Brinegar v. United States

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Brinegar v. United States
Seal of the United States Supreme Court.svg
Argued October 18–19, 1948
Decided June 27, 1949
Full case name Brinegar v. United States
Citations 338 U.S. 160 (more)
69 S. Ct. 1302; 93 L. Ed. 1879; 1949 U.S. LEXIS 2084
Prior history 165 F.2d 512 (affirmed)
Holding
While the police need not always be factually correct in conducting a warrantless search, such a search must always be reasonable.
Court membership
Chief Justice
Fred M. Vinson
Associate Justices
Hugo Black · Stanley F. Reed
Felix Frankfurter · William O. Douglas
Frank Murphy · Robert H. Jackson
Wiley B. Rutledge · Harold H. Burton
Case opinions
Majority Rutledge, joined by Vinson, Black, Reed, Douglas, Burton, Minton
Concurrence Burton
Dissent Jackson, joined by Frankfurter, Murphy
Laws applied
U.S. Const. amend. IV

Brinegar v. United States, 338 U.S. 160 (1949), was a United States Supreme Court case employing the "reasonableness test" in warrantless searches. The Court held that while the police need not always be factually correct in conducting a warrantless search, such a search must always be reasonable.

Background[edit]

In Brinegar, the defendant had a reputation for illegally transporting liquor across state lines in violation of 27 U.S.C. 223.[1][2]

One day when the defendant's car passed an officer, who was parked on the edge of a highway, the officer recognized the defendant and noted that the defendant's vehicle looked "heavily loaded." Upon stopping the vehicle, the officer could see one case of alcohol in the front seat of the car, but the defendant later denied that any liquor was visible. The defendant was arrested for the 27 U.S.C. 223 violation, and the officer seized the alcohol in the car as well as the alcohol he found in the trunk after the arrest. The defendant challenged the constitutionality of his arrest on the grounds that the officer did not have probable cause, and thus the seizure of the alcohol was not pursuant to a valid stop.

Opinion of the Court[edit]

The Supreme Court, in finding the arrest to be constitutional, stated that the officer had probable cause to stop the defendant's car.[3] The Court emphasized that "probable cause" was the standard for conducting the arrest, not "guilt beyond a reasonable doubt" as is required for criminal convictions. The Court stressed that if the "beyond a reasonable doubt" standard were used in ordinary arrests, officers rarely could take "effective" action in protecting the public good because the standard would be too high to meet. The Court noted that to require more than probable cause would harm law enforcement, while to allow less than probable cause would "leave law-abiding citizens at the mercy of the officers' whim or caprice."[4] Nonetheless, the Court cautioned, probable cause still requires "a reasonable ground for belief of guilt." Thus, the Court announced that it would consider the reasonableness of an officer's belief when it evaluates a warrantless search.

Excerpts[edit]

  • "[B]ecause many situations which confront officers in the course of executing their duties are more or less ambiguous, room must be allowed for some mistakes. . . . But the mistakes must be those of reasonable men, acting on facts leading sensibly to their conclusions of probability." ... "These long-prevailing standards seek to safeguard citizens from rash and unreasonable interferences with privacy and from unfounded charges of crime."[4]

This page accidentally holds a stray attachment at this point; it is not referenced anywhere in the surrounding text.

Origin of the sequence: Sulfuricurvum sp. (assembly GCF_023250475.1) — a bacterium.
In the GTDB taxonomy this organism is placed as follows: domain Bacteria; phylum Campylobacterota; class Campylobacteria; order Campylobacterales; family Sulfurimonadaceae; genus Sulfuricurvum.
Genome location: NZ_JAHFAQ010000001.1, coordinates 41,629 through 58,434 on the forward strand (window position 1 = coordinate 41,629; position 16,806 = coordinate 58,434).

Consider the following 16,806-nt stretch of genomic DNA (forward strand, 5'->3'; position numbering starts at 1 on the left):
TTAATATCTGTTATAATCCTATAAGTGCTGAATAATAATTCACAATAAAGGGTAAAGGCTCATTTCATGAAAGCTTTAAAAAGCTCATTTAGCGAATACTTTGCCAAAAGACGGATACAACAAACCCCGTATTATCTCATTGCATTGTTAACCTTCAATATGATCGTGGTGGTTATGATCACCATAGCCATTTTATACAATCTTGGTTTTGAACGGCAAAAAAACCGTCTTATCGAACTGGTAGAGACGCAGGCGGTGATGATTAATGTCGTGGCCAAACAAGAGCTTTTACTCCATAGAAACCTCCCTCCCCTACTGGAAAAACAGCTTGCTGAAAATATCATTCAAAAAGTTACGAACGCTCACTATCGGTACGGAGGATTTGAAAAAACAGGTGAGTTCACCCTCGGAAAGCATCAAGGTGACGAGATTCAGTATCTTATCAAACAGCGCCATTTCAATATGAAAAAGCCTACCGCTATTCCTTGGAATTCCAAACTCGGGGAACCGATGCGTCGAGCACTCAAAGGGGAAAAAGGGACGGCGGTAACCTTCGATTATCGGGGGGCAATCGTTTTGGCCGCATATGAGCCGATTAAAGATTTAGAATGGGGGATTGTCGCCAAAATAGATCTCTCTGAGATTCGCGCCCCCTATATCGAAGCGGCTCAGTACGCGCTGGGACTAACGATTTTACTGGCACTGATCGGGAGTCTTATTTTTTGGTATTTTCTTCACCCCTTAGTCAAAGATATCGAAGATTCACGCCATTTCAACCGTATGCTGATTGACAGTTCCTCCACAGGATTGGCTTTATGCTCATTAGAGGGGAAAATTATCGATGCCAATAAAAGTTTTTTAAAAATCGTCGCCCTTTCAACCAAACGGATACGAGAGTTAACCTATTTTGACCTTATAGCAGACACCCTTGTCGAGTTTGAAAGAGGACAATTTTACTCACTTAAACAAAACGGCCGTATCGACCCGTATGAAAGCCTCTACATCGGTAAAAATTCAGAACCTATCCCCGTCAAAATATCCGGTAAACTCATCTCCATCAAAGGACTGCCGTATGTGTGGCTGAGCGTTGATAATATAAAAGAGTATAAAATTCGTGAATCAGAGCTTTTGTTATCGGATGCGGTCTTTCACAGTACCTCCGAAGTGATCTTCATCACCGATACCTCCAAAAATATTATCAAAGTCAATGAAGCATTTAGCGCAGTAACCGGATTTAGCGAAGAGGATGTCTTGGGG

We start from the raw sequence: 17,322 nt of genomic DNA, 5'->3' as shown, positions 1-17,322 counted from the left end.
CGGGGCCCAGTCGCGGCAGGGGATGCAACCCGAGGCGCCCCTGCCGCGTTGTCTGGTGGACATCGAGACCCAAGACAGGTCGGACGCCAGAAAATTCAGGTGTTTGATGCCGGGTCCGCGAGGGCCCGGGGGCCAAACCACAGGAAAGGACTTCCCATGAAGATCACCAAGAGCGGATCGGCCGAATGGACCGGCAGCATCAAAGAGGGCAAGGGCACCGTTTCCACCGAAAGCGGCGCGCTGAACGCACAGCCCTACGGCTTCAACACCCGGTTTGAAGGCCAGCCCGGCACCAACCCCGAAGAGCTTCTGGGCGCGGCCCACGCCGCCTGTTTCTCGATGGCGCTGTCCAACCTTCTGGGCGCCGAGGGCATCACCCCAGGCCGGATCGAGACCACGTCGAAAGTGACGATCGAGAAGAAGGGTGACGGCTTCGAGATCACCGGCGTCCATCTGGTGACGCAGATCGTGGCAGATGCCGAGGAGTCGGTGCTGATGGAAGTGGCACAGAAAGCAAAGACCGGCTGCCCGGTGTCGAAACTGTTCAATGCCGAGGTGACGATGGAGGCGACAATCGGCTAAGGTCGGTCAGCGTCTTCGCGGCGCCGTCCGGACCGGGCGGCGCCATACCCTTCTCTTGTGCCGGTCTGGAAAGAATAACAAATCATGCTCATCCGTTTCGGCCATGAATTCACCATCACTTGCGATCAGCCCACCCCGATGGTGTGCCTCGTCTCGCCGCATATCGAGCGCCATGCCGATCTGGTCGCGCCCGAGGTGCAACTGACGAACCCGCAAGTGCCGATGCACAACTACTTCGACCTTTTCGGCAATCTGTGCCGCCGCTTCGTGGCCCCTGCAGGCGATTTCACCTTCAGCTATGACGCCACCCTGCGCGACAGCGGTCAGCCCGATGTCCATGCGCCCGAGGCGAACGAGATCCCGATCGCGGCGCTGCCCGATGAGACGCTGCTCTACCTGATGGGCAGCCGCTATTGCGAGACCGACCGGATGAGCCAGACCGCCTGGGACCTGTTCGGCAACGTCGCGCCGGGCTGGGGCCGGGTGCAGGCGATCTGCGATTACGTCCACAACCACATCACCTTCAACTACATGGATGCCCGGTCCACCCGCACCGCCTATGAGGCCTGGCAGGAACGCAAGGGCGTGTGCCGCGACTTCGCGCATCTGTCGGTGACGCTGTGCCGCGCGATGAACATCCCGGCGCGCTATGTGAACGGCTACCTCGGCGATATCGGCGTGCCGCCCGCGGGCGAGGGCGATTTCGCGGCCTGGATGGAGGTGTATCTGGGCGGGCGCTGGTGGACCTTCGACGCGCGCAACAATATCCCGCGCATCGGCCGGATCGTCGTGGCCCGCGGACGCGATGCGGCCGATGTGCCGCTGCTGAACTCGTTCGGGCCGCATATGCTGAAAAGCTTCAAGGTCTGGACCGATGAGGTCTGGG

• The citizen traveling on the highway "who has given no good cause for believing he is engaged in [illegal] activity is entitled to proceed on his way without interference."[5]
  • The probable cause standard "is a practical, nontechnical conception affording the best compromise that has been found for accommodating [the] often opposing interests" in "safeguarding citizens from rash and unreasonable interferences with privacy and from unfounded charges of crime" and in "giving fair leeway for enforcing the law in the community's protection".[4]
  • Justice Jackson was "convinced that there are, many unlawful searches of homes and automobiles of innocent people which turn up nothing incriminating, in which no arrest is made, about which courts do nothing, and bout which we never hear." [6](Jackson, J., dissenting).
  • Probable cause determination guided by "the factual and practical considerations of everyday life on which reasonable and prudent men, not legal technicians, act".[7]

References[edit]

  1. ^ Brinegar v. United States, 338 U.S. 160, 162 (1949).
  2. ^ 27 U.S.C. 223 (1936) provided:
    Whoever shall import, bring or transport any intoxicating liquor into any State in which all sales ... of intoxicating liquor containing more than 4 per centum of alcohol by volume are prohibited, otherwise than in the course of continuous interstate transportation through such State, or attempt so to do, or assist in so doing, shall ... if all importation, bringing, or transportation or intoxicating liquor into such State is prohibited by the law thereof; be guilty of a misdemeanor and fined not more than $ 1,000 or imprisoned not more than one year, or both. 27 U.S.C. 223 (1936).
  3. ^ Brinegar, 338 U.S., at 170–71.
  4. ^ a b c Brinegar, 338 U.S., at 176.
  5. ^ Brinegar, 338 U.S., at 177.
  6. ^ Brinegar, 338 U.S., at 181.
  7. ^ Brinegar, 338 U.S., at 175.

External links[edit]